The outlaw perspective in gay art has gone largely by the wayside in our modern age, but there was a time when it was the lingua franca of our pioneers. From the novelist John Rechy’s City of Night and The Sexual Outlaw to the gritty indie filmmaking of Gregg Araki circa The Living End, there was an unapologetic exploration of our status as human outliers that was as illuminating as it was novel and bracing. While the gay experience is encroaching closer to the mainstream in films and music (which is, in itself, a sign of progress), it’s heartening to see the outlaw perspective taken up by transgender and gender-fluid communities.
That may be a long way to get to the new Ezra Furman album — the songwriter’s seventh release, Transangelic Exodus — but, to my ears at least, it’s apt.
Though Furman did once call himself gender-fluid, he has since reconsidered. “I called myself that once and it is the whole tag now,” he has said. “I think it is a discrete identity that involves being sometimes male, sometimes female and sometimes neither, but I am just a male. I’m not transsexual because that would mean I’m not male. I guess I just do being a man different than some.”
Which is also the way he approaches his take on rock music — a conflux of doo-wop and The Velvet Underground and Dylan and the entire alternative movement. He refuses to be pinned down.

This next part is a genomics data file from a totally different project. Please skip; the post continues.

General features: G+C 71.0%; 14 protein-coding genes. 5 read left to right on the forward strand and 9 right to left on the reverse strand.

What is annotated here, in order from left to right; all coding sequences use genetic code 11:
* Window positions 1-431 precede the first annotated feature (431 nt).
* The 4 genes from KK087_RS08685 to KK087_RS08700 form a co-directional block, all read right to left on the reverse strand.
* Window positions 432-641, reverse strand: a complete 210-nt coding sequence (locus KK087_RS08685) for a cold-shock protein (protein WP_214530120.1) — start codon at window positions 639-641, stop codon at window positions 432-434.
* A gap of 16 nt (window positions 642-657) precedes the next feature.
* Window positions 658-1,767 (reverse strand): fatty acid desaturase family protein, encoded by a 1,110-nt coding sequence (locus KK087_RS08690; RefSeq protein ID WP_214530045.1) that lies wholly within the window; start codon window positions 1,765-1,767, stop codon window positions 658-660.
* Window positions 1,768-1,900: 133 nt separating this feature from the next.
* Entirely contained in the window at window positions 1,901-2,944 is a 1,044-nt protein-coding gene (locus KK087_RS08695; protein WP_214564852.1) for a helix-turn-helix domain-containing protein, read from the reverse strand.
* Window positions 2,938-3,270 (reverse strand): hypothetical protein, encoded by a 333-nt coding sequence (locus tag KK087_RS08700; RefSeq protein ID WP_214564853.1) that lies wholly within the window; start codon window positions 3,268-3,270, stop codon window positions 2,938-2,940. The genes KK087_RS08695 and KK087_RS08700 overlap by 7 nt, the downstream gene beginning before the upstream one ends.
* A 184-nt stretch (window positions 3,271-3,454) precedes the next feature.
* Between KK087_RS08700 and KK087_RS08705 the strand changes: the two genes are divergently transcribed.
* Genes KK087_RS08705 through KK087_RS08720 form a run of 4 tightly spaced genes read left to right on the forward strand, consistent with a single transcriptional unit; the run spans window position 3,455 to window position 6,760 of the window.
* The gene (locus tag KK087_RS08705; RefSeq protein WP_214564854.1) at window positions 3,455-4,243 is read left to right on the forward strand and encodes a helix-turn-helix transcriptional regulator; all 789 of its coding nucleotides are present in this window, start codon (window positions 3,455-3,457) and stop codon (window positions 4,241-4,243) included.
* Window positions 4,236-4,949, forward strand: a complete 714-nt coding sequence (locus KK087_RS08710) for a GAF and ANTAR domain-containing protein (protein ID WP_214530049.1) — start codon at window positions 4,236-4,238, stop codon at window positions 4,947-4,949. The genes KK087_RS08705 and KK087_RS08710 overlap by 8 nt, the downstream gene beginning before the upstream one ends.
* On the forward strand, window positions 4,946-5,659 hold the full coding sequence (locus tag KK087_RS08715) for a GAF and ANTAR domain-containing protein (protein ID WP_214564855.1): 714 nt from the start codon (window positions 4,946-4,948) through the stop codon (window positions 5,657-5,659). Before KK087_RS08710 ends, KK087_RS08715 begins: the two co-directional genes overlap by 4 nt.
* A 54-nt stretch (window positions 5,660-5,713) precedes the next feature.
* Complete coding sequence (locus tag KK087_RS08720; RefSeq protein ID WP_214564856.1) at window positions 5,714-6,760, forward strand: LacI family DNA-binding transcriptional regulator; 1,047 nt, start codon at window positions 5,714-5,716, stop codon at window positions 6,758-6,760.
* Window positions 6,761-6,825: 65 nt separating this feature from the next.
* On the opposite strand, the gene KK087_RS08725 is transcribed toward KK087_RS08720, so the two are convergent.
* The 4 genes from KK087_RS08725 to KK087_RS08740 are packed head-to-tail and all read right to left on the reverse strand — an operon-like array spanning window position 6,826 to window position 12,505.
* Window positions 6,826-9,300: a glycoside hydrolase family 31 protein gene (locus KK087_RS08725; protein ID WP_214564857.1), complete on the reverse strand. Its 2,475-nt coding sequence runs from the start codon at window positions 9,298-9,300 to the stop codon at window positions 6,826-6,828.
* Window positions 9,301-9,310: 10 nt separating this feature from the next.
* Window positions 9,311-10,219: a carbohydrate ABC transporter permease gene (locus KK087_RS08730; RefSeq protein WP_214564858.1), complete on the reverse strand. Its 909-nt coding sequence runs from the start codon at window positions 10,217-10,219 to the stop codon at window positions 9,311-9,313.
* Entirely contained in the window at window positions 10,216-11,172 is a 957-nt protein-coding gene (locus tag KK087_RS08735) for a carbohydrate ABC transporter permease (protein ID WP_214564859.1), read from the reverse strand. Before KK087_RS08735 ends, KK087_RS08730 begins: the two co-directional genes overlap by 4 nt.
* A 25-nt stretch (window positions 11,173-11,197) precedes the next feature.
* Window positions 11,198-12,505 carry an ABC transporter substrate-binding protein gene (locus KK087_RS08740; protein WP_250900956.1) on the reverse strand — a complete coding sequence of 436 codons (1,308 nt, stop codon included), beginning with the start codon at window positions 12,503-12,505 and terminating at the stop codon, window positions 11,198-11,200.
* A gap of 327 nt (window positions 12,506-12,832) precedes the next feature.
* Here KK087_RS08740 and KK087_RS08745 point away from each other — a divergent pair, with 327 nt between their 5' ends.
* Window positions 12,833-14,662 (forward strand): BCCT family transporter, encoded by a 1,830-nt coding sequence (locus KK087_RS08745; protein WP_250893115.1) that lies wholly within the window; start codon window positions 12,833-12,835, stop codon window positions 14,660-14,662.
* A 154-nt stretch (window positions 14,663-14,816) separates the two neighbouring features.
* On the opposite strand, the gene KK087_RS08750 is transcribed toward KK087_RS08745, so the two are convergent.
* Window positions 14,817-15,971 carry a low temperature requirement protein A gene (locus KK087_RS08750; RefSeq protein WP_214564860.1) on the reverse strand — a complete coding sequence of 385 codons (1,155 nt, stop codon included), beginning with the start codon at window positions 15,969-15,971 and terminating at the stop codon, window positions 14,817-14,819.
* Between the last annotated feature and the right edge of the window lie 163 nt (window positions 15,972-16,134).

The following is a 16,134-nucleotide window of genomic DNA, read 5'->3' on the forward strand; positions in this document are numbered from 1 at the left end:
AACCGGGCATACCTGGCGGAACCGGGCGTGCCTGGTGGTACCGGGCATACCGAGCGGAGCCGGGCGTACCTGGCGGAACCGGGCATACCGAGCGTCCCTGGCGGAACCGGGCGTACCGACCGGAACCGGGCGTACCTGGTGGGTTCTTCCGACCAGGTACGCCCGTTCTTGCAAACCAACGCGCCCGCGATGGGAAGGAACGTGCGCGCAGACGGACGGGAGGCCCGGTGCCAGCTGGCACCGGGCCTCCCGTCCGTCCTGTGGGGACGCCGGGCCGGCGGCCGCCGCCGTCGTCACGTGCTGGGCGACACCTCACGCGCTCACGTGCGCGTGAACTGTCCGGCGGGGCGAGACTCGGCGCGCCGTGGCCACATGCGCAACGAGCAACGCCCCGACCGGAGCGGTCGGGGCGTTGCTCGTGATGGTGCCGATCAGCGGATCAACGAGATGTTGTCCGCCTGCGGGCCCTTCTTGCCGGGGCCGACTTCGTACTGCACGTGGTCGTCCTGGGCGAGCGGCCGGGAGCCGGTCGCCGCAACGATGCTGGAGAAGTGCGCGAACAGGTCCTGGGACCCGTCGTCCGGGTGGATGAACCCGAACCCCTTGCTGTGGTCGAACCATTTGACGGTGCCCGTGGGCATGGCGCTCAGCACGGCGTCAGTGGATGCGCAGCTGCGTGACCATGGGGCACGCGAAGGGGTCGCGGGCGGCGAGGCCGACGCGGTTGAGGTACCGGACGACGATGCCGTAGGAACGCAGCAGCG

He’s called this new Ezra Furman album a “queer outlaw saga,” and the record itself is subtitled “A Fictionalized Memoir by Ezra Furman and the Visions.” Whatever it is, it’s alive and on the move in Trump’s America, dodging and feinting at every turn.
He’s outrunning neo-Nazis in the video for “Driving Down to L.A.,” waxing nostalgic over his first crush in “Love You So Bad,” professing solidarity in “The Great Unknown” — and all of this to a backdrop of impassioned rock ‘n’ roll that’s as vibrant as the maraschino red dress that he buys in “Maraschino Red Dress $8.99 at Goodwill.”
Lovers on the lam is a concept as old as rock itself. For proof of why it’s stood the test of time, this new Ezra Furman album Transangelic Exodus is Exhibit A, though I doubt we’ve seen or heard this before: one of the lovers is a queer man in a thrift shop dress and bright red lipstick who refuses to sit still long enough to be pigeonholed by antiquated labels.